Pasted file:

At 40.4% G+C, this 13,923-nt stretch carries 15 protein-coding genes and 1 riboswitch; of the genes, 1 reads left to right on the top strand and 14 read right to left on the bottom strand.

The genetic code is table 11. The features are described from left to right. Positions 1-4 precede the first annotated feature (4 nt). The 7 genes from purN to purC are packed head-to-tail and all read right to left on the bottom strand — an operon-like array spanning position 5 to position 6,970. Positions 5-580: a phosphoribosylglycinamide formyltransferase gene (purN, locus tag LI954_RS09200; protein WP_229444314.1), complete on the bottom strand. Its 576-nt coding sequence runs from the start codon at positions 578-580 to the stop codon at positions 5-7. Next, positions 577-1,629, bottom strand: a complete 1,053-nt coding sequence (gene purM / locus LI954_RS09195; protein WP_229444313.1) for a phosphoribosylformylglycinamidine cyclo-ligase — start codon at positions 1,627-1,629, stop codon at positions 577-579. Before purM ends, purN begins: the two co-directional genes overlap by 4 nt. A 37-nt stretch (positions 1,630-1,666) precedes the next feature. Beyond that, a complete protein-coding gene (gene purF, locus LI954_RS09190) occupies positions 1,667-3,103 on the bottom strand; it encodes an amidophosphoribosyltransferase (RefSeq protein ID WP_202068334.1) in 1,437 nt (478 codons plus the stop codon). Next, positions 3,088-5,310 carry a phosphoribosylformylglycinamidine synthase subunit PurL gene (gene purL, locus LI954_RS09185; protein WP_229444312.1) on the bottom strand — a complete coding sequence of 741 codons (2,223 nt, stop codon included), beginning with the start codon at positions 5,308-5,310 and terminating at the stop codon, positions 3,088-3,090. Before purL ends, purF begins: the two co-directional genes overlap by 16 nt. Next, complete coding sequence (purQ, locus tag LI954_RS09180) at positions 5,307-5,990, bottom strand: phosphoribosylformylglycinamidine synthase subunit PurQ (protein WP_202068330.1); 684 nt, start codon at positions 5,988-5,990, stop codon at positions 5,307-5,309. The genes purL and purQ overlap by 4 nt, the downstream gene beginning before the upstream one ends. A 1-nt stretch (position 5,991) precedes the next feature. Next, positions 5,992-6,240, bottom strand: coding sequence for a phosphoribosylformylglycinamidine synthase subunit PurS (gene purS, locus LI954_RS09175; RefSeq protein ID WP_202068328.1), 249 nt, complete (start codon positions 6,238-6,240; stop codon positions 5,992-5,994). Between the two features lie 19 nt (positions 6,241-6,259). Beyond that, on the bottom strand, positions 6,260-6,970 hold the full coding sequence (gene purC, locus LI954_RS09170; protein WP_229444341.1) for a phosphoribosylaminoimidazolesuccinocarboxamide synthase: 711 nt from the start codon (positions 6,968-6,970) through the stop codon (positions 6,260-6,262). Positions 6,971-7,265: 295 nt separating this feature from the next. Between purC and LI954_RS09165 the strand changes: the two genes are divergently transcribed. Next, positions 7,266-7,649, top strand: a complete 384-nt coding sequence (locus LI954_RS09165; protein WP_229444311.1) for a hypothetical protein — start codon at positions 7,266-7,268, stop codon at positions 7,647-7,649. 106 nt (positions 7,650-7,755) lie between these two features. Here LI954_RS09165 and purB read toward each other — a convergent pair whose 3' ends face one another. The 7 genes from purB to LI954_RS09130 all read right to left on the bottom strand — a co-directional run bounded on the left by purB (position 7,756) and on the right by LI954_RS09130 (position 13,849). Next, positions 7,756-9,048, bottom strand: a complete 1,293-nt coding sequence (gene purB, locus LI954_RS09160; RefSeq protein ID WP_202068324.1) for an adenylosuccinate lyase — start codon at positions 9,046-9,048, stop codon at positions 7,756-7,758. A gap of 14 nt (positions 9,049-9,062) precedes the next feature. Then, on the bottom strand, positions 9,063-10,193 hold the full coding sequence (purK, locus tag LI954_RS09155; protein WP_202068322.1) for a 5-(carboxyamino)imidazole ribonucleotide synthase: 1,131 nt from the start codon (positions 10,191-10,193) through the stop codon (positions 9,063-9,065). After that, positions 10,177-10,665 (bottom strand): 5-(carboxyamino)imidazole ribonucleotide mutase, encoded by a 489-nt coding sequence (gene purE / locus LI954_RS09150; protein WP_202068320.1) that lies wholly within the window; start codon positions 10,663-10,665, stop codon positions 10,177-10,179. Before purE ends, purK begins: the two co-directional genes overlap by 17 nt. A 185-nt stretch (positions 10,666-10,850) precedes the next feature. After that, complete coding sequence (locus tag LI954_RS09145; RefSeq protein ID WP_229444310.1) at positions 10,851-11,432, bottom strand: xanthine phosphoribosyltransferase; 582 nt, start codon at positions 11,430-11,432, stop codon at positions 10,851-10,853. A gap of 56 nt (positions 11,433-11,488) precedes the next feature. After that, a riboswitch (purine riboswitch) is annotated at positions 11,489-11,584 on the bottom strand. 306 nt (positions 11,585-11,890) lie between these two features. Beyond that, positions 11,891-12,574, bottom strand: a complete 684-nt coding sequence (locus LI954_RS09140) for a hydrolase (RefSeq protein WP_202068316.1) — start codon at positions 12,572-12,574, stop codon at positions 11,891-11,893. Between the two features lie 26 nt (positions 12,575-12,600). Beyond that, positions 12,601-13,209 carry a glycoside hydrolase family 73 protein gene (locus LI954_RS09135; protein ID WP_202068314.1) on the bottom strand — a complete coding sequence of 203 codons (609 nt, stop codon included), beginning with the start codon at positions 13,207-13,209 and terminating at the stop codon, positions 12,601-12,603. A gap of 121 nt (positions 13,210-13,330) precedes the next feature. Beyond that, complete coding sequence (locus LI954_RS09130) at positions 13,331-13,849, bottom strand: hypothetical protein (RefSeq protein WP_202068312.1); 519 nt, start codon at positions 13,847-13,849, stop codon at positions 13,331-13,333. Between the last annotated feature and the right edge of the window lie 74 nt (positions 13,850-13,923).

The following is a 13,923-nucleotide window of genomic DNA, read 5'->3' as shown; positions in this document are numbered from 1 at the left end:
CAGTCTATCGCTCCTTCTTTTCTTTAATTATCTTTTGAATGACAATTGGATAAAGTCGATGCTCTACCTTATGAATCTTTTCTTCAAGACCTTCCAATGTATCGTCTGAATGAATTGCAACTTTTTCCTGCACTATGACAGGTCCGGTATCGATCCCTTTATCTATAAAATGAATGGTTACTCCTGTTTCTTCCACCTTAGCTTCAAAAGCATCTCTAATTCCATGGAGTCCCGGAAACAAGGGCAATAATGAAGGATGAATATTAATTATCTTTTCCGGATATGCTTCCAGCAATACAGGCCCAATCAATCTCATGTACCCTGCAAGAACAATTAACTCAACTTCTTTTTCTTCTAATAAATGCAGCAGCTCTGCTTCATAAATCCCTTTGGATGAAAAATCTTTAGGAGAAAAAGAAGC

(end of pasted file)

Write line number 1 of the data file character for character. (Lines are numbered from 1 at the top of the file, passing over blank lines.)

At 40.4% G+C, this 13,923-nt stretch carries 15 protein-coding genes and 1 riboswitch; of the genes, 1 reads left to right on the top strand and 14 read right to left on the bottom strand.